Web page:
top of page

Claps and Snaps

Warm-up the body, the voice, and the ensemble. That's my motto when it comes to structuring my vocal technique time. My go to body warm-up guaranteed to start class off on the right foot? Claps and Snaps.

This is always one of the first exercises I teach at the beginning of the year to hook my students right away. To teach, I follow a sequence of "my turn, your turn," and have everyone echo my snaps/ claps in groups of two. Once I've gone through the entire thing, I'll repeat in larger chunks until they can go all the way through slowly. 

Then, we add the accompaniment. 

I start off by explaining what to listen for so everyone knows the cue to start, and sing the accompaniment as I model claps and snaps all the way through. We do it together while I sing so they can watch me for a model, and then I let them try it with the piano.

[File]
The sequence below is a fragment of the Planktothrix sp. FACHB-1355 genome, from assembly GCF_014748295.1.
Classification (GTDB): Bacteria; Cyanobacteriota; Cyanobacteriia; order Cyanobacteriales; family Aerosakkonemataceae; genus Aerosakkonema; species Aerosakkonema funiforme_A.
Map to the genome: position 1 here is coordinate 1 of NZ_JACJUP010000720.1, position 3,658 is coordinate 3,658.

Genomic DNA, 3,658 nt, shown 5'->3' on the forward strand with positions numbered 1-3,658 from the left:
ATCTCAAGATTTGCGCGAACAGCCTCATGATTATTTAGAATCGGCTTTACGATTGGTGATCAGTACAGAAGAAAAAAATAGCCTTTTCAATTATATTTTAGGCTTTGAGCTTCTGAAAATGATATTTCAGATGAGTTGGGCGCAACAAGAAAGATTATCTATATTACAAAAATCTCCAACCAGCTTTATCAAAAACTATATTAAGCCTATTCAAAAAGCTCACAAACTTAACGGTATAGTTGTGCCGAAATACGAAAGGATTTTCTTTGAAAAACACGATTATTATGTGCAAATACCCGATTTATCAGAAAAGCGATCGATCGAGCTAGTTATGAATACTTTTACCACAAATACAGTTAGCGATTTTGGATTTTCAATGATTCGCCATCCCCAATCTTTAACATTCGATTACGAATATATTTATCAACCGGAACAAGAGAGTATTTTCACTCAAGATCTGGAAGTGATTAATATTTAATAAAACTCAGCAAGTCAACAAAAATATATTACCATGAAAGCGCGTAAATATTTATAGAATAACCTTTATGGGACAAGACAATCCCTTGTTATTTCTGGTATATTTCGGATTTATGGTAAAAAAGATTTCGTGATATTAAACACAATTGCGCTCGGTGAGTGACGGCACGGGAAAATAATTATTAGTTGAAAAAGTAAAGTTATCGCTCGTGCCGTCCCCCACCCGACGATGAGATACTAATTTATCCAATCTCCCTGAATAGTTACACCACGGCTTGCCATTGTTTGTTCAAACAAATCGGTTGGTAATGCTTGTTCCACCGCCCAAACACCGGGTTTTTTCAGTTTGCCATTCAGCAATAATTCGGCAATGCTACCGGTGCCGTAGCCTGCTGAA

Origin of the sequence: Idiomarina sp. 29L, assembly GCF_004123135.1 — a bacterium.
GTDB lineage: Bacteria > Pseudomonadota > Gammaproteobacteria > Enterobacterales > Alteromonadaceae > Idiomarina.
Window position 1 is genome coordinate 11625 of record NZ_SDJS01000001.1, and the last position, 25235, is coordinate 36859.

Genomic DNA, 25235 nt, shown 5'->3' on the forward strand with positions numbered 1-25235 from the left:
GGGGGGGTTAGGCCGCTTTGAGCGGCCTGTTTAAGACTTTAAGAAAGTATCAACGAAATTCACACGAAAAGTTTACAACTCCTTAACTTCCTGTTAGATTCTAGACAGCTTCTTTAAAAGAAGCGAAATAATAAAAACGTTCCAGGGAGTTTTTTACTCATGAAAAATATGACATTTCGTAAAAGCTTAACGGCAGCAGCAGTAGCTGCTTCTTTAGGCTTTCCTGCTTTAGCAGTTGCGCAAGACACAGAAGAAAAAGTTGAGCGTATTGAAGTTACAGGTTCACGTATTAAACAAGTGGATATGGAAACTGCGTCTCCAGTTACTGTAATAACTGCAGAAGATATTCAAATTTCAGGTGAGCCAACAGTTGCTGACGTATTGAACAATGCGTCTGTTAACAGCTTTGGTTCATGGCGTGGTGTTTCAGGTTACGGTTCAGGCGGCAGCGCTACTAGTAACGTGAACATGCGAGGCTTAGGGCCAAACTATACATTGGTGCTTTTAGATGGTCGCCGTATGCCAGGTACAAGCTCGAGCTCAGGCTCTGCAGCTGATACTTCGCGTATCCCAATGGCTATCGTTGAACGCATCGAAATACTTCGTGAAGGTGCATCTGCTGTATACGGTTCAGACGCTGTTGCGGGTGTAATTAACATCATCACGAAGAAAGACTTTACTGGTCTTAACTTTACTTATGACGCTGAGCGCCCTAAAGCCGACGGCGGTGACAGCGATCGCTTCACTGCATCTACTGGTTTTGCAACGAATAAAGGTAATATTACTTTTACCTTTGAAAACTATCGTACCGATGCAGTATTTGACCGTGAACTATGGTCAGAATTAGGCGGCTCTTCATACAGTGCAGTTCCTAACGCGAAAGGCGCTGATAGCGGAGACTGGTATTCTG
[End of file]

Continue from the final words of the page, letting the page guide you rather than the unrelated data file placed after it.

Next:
Once your students get the basic sequence down, you can add the variations:

  • first partner

  • second partner

  • both sides

This is great for engaging students with the steady beat, and getting them to FEEL tempo. In this video, you can notice that I adjust the tempo each time.

Some additional variations that are fun to add:

  • accelerando

  • ritardando

  • crescendo

  • decrescendo

  • call out dynamics (pp, p, mp, mf, f, ff, etc.)

If you're brave enough, you could even add a scramble option, and have them walk around the room until they hear the cue, and partner up with who they are closest to!

claps and snaps piano.PNG

Edit: Here is the world's quickest transcription of what I'm playing on the piano as accompaniment. Click here for a word doc. version of this music. In between each round, you just repeat the first measure as many times as you want. Teach your students to listen for the bass line in the second measure, which cues them to start on the downbeat of measure 3. Play with tempos, and feel free to transpose up/down in between rounds (I'm lazy on this one, and usually just stay in C Major...but you do you!)

bottom of page